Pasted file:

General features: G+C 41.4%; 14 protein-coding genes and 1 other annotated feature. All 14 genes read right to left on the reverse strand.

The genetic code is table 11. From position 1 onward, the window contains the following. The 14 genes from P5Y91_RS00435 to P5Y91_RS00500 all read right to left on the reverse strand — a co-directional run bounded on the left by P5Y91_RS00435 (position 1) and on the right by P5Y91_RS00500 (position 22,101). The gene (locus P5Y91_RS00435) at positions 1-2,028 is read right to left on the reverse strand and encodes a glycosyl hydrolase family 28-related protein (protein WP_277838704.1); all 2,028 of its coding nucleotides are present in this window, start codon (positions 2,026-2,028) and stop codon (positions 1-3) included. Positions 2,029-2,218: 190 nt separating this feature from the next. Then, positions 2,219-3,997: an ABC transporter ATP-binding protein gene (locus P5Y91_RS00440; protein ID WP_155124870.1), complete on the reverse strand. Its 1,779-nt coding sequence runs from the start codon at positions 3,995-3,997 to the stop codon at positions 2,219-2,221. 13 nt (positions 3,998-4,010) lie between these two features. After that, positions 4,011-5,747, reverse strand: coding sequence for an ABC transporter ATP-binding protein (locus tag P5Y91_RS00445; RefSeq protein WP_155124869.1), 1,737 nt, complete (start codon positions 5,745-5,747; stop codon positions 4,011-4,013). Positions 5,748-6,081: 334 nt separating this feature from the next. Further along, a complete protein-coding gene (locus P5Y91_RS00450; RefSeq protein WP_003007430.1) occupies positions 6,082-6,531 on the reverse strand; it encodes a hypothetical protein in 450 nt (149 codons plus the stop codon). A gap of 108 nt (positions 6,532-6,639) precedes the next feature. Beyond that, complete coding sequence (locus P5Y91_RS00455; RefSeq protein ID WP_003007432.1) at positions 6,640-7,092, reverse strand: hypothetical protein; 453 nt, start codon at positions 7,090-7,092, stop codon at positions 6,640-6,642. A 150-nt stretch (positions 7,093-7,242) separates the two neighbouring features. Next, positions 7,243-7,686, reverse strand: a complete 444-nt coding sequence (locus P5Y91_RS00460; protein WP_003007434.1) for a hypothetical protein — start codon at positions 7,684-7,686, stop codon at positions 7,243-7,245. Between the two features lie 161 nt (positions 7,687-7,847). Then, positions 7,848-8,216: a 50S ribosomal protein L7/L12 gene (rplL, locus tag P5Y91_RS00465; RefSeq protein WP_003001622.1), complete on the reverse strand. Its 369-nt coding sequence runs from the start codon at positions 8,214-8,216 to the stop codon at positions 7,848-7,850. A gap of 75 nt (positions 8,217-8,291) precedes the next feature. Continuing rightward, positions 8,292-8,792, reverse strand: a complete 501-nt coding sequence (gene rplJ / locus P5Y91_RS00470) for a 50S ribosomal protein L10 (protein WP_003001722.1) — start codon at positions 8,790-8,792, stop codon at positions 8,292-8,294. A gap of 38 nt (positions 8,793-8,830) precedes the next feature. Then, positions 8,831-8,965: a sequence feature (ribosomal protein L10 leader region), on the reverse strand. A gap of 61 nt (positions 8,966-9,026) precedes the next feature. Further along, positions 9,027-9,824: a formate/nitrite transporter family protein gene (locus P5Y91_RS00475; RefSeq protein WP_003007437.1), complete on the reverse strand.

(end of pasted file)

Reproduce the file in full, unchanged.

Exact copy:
General features: G+C 41.4%; 14 protein-coding genes and 1 other annotated feature. All 14 genes read right to left on the reverse strand.

The genetic code is table 11. From position 1 onward, the window contains the following. The 14 genes from P5Y91_RS00435 to P5Y91_RS00500 all read right to left on the reverse strand — a co-directional run bounded on the left by P5Y91_RS00435 (position 1) and on the right by P5Y91_RS00500 (position 22,101). The gene (locus P5Y91_RS00435) at positions 1-2,028 is read right to left on the reverse strand and encodes a glycosyl hydrolase family 28-related protein (protein WP_277838704.1); all 2,028 of its coding nucleotides are present in this window, start codon (positions 2,026-2,028) and stop codon (positions 1-3) included. Positions 2,029-2,218: 190 nt separating this feature from the next. Then, positions 2,219-3,997: an ABC transporter ATP-binding protein gene (locus P5Y91_RS00440; protein ID WP_155124870.1), complete on the reverse strand. Its 1,779-nt coding sequence runs from the start codon at positions 3,995-3,997 to the stop codon at positions 2,219-2,221. 13 nt (positions 3,998-4,010) lie between these two features. After that, positions 4,011-5,747, reverse strand: coding sequence for an ABC transporter ATP-binding protein (locus tag P5Y91_RS00445; RefSeq protein WP_155124869.1), 1,737 nt, complete (start codon positions 5,745-5,747; stop codon positions 4,011-4,013). Positions 5,748-6,081: 334 nt separating this feature from the next. Further along, a complete protein-coding gene (locus P5Y91_RS00450; RefSeq protein WP_003007430.1) occupies positions 6,082-6,531 on the reverse strand; it encodes a hypothetical protein in 450 nt (149 codons plus the stop codon). A gap of 108 nt (positions 6,532-6,639) precedes the next feature. Beyond that, complete coding sequence (locus P5Y91_RS00455; RefSeq protein ID WP_003007432.1) at positions 6,640-7,092, reverse strand: hypothetical protein; 453 nt, start codon at positions 7,090-7,092, stop codon at positions 6,640-6,642. A 150-nt stretch (positions 7,093-7,242) separates the two neighbouring features. Next, positions 7,243-7,686, reverse strand: a complete 444-nt coding sequence (locus P5Y91_RS00460; protein WP_003007434.1) for a hypothetical protein — start codon at positions 7,684-7,686, stop codon at positions 7,243-7,245. Between the two features lie 161 nt (positions 7,687-7,847). Then, positions 7,848-8,216: a 50S ribosomal protein L7/L12 gene (rplL, locus tag P5Y91_RS00465; RefSeq protein WP_003001622.1), complete on the reverse strand. Its 369-nt coding sequence runs from the start codon at positions 8,214-8,216 to the stop codon at positions 7,848-7,850. A gap of 75 nt (positions 8,217-8,291) precedes the next feature. Continuing rightward, positions 8,292-8,792, reverse strand: a complete 501-nt coding sequence (gene rplJ / locus P5Y91_RS00470) for a 50S ribosomal protein L10 (protein WP_003001722.1) — start codon at positions 8,790-8,792, stop codon at positions 8,292-8,294. A gap of 38 nt (positions 8,793-8,830) precedes the next feature. Then, positions 8,831-8,965: a sequence feature (ribosomal protein L10 leader region), on the reverse strand. A gap of 61 nt (positions 8,966-9,026) precedes the next feature. Further along, positions 9,027-9,824: a formate/nitrite transporter family protein gene (locus P5Y91_RS00475; RefSeq protein WP_003007437.1), complete on the reverse strand.